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M110A2 self-propelled howitzers fire munitions during the Republic of China Armed Forces’ annual Han Kuang military exercise in Taichung, Taiwan, on Thursday, July 16, 2020. With U.S.-China tensions increasing on a number of fronts, the main issue that could spark a military conflict over the long term is still one that is fundamental to their relationship: Taiwan. Photographer: I-Hwa Cheng/Bloomberg via Getty Images
Sensemaker, 12 October 2020

Sensemaker, 12 October 2020

M110A2 self-propelled howitzers fire munitions during the Republic of China Armed Forces’ annual Han Kuang military exercise in Taichung, Taiwan, on Thursday, July 16, 2020. With U.S.-China tensions increasing on a number of fronts, the main issue that could spark a military conflict over the long term is still one that is fundamental to their relationship: Taiwan. Photographer: I-Hwa Cheng/Bloomberg via Getty Images

What just happened

Long stories short

  • Covid case numbers in India, expected to overtake those in the US, passed 7 million and are rising at more than 70,000 a day.
  • Alex Cruz stepped down as CEO of British Airways as BA’s parent company said it was going through “the worst crisis faced in our industry” (more below).
  • Lewis Hamilton and Rafa Nadal matched records set by Michael Schumacher and Roger Federer, winning the German Grand Prix and the French Open respectively.

Annals of wargaming. The best-case scenario whenever it becomes necessary to issue warnings of World War 3 is that they are alarmist, premature and wrong. In that spirit it’s time to look again at Taiwan’s relationship with China, which is strained by

  • Taiwan’s determination under Tsai Ing-wen to preserve its independence;
  • China’s determination under Xi Jinping to annex Taiwan;
  • Xi’s need for external distractions from Covid’s impact on the Chinese economy; and
  • America’s unpredictability under Trump.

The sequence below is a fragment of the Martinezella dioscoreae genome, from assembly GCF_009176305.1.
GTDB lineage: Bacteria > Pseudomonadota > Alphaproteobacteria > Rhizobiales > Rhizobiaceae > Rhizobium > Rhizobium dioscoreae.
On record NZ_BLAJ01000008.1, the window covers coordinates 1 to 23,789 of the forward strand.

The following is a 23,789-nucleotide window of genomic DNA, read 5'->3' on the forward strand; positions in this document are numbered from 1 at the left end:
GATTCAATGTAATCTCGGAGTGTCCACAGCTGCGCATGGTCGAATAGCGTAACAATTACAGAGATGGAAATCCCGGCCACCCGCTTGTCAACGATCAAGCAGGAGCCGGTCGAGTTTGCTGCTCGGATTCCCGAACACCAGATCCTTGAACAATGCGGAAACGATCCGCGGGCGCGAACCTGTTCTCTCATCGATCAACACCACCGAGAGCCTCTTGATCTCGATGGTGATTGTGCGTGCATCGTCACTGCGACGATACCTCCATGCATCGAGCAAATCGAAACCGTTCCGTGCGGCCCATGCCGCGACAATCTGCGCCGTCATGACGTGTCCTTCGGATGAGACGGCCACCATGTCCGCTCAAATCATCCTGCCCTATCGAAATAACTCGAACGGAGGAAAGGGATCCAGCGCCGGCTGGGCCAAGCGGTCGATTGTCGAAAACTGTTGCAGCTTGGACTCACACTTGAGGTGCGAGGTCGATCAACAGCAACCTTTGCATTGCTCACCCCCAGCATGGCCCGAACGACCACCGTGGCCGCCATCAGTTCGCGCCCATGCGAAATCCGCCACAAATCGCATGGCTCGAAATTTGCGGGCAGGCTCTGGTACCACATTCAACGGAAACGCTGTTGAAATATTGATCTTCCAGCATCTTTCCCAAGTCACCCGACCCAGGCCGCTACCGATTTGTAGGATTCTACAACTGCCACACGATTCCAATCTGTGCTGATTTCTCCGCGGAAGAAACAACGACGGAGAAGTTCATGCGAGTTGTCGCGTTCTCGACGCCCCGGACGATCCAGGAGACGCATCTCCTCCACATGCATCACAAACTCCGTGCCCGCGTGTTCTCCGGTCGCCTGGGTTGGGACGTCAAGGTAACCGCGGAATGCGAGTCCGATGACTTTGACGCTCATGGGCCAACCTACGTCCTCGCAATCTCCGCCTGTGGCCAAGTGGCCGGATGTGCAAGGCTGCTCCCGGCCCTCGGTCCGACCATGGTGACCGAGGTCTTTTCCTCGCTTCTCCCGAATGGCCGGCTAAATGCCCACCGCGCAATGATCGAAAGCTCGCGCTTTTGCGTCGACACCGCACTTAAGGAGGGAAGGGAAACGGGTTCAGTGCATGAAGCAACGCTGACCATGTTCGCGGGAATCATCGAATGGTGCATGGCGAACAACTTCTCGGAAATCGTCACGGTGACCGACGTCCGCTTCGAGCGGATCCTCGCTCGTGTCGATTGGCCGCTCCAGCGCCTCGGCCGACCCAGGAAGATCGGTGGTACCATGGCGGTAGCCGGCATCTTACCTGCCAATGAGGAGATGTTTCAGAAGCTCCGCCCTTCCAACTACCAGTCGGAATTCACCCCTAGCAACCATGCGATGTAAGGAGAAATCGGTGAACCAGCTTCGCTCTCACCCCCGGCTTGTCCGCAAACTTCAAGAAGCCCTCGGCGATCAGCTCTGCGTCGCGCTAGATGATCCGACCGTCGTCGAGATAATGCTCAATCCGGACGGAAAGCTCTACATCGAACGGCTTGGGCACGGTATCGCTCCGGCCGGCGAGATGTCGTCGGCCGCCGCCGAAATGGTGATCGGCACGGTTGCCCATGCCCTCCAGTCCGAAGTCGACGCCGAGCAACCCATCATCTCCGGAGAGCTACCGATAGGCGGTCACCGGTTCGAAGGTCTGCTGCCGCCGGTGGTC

In this context Taiwan’s foreign minister has given an interview to the Atlantic in which he says he’s “very concerned” that China will use its standing claim on Taiwan as an excuse to “launch an attack”. Such concerns are a given in Taiwan-China relations but China stepped up its incursions into Taiwanese airspace last month, at one point sending 18 military aircraft over the mid-way line in the Taiwan Strait to register its irritation over a high-level US visit to Taipei and to remind the world that it doesn’t recognise the line as a border anyway.

In other developments:

  • Tsai, the Taiwanese premier, said on Saturday she was open to “meaningful dialogue” with Beijing – but as equals and without diluting “our commitment to our sovereignty and democratic values”…
  • … to which a spokesperson for the Taiwan affairs office in Beijing responded that Taiwanese independence was a dead end and Tsai was heading down the “wrong path”.

The Trump administration has been more consistently supportive of Taiwan than of most US allies (and than some previous US administrations). But it never had much bandwidth for foreign policy and has even less now as it fights an apparently losing battle for re-election. Would the US go to war with China to defend Taiwan’s sovereignty? Would Xi take the risk of finding out? We don’t know the answer to either question, which is why this is a time to worry.